Changing role of an Air Force leader

  • Published
  • By Lt. Col. Sabina C. Garrett
  • 71st Medical Support Squadron commander
Our charge forward to fight an active insurgency continues in Afghanistan. Air Force members fill a critical role in both the combat service support and brigade support team by linking U.S. and coalition forces with the Afghan national support forces through the embedded training team mission. 

In lieu of taskings require that we share our knowledge, leadership, technical abilities, and a basic common sense approach through advisement and mentoring of the Afghan forces. The ultimate goal is to wean their forces from our support, assisting them in becoming independent. 

When I was deployed for 365 days as an embedded training team member, I grew as an individual and leader every single day. I found it critical to employ "sound rules of practice" in every Afghan national forces encounter, in hopes of making a difference in both operations and the minds of those willing to learn. 

When you have the opportunity to deploy to Afghanistan, the following rules of practice for embedded team members will prove helpful: 

· Always set the example, remain constant and have strict adherence to our Air Force leadership, principles, traits and core values. 

· There is only one key to success -- building relationships with your counterpart. If they are to learn from you they must first trust you.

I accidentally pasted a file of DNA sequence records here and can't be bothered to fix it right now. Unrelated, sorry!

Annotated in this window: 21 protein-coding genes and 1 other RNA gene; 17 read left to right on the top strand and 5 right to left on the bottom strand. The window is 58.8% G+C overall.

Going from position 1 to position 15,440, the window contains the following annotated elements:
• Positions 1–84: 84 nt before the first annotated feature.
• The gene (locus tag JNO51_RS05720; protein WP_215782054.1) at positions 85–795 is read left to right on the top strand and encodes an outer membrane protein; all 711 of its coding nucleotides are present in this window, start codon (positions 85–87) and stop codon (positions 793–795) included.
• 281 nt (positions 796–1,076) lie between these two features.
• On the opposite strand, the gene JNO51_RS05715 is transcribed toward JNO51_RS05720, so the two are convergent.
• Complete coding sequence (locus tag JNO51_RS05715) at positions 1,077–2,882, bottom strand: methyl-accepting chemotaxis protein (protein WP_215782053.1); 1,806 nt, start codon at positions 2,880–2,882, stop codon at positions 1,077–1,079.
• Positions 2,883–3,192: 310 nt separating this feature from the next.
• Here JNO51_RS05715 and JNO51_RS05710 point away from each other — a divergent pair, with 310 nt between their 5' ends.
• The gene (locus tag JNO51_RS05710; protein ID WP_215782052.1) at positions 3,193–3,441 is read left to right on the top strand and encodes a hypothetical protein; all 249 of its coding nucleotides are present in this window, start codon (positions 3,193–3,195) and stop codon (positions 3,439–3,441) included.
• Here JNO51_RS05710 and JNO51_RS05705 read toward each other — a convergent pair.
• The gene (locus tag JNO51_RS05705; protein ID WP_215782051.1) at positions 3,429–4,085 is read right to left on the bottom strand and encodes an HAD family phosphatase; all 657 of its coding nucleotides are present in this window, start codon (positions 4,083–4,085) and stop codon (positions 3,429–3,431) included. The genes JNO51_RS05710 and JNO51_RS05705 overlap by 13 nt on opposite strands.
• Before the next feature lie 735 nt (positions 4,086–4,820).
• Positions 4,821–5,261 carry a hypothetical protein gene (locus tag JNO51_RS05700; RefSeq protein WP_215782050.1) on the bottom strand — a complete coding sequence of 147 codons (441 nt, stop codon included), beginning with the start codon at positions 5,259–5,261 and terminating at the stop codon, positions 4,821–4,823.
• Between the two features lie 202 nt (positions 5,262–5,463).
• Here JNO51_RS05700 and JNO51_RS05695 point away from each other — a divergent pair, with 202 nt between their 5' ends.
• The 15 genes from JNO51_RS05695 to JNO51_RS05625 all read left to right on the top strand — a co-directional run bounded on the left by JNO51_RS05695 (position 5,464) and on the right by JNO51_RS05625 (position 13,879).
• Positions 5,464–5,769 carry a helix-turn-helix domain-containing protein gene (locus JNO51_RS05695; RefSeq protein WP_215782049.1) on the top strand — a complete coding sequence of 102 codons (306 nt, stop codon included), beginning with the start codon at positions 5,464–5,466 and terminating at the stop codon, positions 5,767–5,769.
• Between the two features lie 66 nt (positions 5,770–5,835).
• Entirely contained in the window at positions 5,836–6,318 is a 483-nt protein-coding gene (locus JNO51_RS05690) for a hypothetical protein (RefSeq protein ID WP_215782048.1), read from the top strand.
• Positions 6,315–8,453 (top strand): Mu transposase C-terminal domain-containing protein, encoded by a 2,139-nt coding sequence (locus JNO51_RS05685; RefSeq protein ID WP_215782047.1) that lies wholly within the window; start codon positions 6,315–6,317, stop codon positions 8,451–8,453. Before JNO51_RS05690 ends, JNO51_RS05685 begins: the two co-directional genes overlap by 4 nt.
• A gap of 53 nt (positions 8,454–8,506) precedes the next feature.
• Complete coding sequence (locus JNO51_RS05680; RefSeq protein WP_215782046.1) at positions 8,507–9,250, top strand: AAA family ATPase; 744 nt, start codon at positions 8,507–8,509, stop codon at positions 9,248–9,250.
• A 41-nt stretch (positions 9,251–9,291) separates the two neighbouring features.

· Sell success at every opportunity. Praise in public and be patient. The Afghan culture responds to positive reinforcements. 

· If you always solve their problems, they will let you. Don't create dependency. This isn't the best path to long term success. 

· Teach by doing it with them. Keep it simple and build a new frame of reference. 

· Spend time with your translator/linguist. They can be your single point of success or failure. 

· When it sounds strange, ask questions. Take nothing for granted. Validate your assumptions. 

· Remember, the training team is only a bridge to somewhere else. The mission is transition. 

As a leader, you will be faced with unique challenges each day including and beyond your training team role. You may be asked to participate in unconventional type conflicts, humanitarian operations or nation-building activities. 

You will indeed gain a true understanding of counter insurgency operations as the Afghan's learn and apply these concepts. I urge you to accept these challenges and lead the way. Your overall experience will provide a greater appreciation for humanity and most importantly, give you a long lasting sense of pride as an American military warrior.